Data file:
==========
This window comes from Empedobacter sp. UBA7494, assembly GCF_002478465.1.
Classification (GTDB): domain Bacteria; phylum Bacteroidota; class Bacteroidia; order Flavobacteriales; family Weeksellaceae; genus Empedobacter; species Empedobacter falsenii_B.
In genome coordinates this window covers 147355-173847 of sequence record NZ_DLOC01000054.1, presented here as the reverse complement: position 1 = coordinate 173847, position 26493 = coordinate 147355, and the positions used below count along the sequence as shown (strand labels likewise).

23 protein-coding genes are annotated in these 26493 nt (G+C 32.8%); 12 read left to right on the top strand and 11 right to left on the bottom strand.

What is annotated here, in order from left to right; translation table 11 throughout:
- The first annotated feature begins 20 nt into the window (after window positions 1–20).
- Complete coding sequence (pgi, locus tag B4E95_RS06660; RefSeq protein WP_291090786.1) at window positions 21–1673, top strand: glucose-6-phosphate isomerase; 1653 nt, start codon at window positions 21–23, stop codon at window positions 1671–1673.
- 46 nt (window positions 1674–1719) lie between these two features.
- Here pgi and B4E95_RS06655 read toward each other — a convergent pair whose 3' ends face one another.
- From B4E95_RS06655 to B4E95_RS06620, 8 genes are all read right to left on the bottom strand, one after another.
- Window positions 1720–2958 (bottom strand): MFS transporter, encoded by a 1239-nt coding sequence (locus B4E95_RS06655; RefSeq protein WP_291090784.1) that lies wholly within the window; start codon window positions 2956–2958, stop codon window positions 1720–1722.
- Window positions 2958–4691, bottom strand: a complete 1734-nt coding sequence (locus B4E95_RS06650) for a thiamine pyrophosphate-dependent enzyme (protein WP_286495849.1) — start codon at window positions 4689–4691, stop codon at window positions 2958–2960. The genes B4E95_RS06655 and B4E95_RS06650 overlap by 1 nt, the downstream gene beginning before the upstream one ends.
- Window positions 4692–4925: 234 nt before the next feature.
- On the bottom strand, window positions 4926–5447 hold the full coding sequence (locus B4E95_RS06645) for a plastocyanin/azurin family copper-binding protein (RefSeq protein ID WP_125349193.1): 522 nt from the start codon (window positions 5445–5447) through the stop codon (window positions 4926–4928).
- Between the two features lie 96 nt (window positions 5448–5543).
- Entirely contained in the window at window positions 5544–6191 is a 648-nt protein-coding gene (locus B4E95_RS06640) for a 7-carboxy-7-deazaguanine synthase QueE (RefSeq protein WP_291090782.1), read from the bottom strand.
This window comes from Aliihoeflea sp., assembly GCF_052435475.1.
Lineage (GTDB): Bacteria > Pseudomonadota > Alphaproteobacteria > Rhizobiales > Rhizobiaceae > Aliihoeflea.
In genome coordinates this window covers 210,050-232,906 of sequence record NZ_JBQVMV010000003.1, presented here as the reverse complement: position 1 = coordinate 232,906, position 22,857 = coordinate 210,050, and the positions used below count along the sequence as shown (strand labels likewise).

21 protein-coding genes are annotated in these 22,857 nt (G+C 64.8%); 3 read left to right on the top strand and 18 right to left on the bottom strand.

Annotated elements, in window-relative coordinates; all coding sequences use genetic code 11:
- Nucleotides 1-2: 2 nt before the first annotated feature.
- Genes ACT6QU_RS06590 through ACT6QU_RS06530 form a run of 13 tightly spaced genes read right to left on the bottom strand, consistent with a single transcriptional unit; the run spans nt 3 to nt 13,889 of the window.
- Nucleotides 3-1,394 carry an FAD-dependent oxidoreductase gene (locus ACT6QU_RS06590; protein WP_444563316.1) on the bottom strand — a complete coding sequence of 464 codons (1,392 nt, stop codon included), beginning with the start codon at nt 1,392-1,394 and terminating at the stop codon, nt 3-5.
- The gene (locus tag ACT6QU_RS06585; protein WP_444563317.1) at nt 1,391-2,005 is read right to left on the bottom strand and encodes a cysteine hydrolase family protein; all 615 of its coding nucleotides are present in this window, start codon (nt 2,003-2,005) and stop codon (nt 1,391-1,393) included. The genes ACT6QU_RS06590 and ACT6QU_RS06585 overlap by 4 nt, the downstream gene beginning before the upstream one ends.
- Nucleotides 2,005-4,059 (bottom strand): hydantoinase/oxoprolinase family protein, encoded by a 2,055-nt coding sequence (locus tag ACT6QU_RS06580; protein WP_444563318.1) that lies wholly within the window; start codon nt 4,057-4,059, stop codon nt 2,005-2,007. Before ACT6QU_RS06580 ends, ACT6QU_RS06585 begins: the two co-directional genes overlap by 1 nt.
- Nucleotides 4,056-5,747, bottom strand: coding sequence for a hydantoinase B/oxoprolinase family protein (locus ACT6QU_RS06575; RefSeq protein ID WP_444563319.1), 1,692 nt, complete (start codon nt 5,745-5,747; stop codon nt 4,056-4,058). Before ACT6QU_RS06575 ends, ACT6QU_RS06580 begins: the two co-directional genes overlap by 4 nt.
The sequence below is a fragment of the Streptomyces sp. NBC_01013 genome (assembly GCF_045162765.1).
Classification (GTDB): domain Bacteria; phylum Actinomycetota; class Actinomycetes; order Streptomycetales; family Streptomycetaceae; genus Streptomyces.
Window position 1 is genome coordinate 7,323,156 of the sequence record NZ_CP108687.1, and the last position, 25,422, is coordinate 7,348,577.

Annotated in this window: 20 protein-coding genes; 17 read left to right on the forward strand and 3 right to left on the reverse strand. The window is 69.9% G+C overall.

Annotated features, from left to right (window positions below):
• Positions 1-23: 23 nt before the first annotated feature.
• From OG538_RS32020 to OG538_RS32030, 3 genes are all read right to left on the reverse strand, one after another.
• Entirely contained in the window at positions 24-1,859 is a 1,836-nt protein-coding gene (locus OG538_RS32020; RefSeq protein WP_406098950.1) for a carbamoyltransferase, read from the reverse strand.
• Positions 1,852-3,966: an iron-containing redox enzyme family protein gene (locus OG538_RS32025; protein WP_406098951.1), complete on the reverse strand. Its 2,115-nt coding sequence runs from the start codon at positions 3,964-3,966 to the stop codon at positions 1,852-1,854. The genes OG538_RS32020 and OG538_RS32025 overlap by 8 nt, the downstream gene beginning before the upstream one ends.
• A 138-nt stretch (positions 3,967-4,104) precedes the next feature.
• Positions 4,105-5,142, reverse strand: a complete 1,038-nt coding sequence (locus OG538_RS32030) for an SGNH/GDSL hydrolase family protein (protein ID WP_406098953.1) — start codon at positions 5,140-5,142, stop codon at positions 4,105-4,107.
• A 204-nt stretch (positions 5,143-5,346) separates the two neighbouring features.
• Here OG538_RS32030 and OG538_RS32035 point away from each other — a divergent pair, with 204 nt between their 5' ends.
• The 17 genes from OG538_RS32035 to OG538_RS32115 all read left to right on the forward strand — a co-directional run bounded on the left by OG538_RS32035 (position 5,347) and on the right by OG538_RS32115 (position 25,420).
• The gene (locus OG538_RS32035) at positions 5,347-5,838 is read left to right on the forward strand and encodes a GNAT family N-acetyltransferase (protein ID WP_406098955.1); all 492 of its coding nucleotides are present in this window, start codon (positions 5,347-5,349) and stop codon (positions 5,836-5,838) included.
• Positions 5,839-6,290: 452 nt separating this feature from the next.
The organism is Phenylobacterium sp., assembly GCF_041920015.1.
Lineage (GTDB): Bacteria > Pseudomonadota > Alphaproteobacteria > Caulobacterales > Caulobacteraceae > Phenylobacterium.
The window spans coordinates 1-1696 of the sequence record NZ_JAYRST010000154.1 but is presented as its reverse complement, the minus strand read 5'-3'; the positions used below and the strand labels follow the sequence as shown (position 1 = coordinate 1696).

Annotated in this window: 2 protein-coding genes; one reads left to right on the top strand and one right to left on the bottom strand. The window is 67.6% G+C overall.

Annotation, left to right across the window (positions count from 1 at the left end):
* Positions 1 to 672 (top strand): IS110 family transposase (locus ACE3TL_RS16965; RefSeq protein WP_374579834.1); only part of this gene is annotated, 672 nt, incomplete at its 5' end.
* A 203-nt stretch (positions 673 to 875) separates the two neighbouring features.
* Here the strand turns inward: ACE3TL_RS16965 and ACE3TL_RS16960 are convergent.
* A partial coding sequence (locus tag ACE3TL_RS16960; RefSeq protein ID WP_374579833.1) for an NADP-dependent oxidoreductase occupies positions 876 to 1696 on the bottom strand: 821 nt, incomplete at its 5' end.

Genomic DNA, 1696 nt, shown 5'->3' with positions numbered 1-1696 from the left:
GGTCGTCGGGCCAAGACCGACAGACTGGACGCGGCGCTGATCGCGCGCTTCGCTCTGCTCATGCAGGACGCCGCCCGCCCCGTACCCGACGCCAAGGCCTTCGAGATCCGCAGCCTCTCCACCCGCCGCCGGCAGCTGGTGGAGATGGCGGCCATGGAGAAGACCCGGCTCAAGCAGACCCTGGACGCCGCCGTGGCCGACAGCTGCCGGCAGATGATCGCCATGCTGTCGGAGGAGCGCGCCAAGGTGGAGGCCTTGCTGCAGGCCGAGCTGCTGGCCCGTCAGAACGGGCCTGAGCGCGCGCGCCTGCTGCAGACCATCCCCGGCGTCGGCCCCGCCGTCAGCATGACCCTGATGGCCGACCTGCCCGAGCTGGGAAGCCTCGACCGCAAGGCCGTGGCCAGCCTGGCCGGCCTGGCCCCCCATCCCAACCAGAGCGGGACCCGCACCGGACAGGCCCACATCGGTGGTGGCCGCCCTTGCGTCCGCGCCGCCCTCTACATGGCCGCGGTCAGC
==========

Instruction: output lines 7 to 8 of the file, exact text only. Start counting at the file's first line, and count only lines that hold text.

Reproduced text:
- Complete coding sequence (pgi, locus tag B4E95_RS06660; RefSeq protein WP_291090786.1) at window positions 21–1673, top strand: glucose-6-phosphate isomerase; 1653 nt, start codon at window positions 21–23, stop codon at window positions 1671–1673.
- 46 nt (window positions 1674–1719) lie between these two features.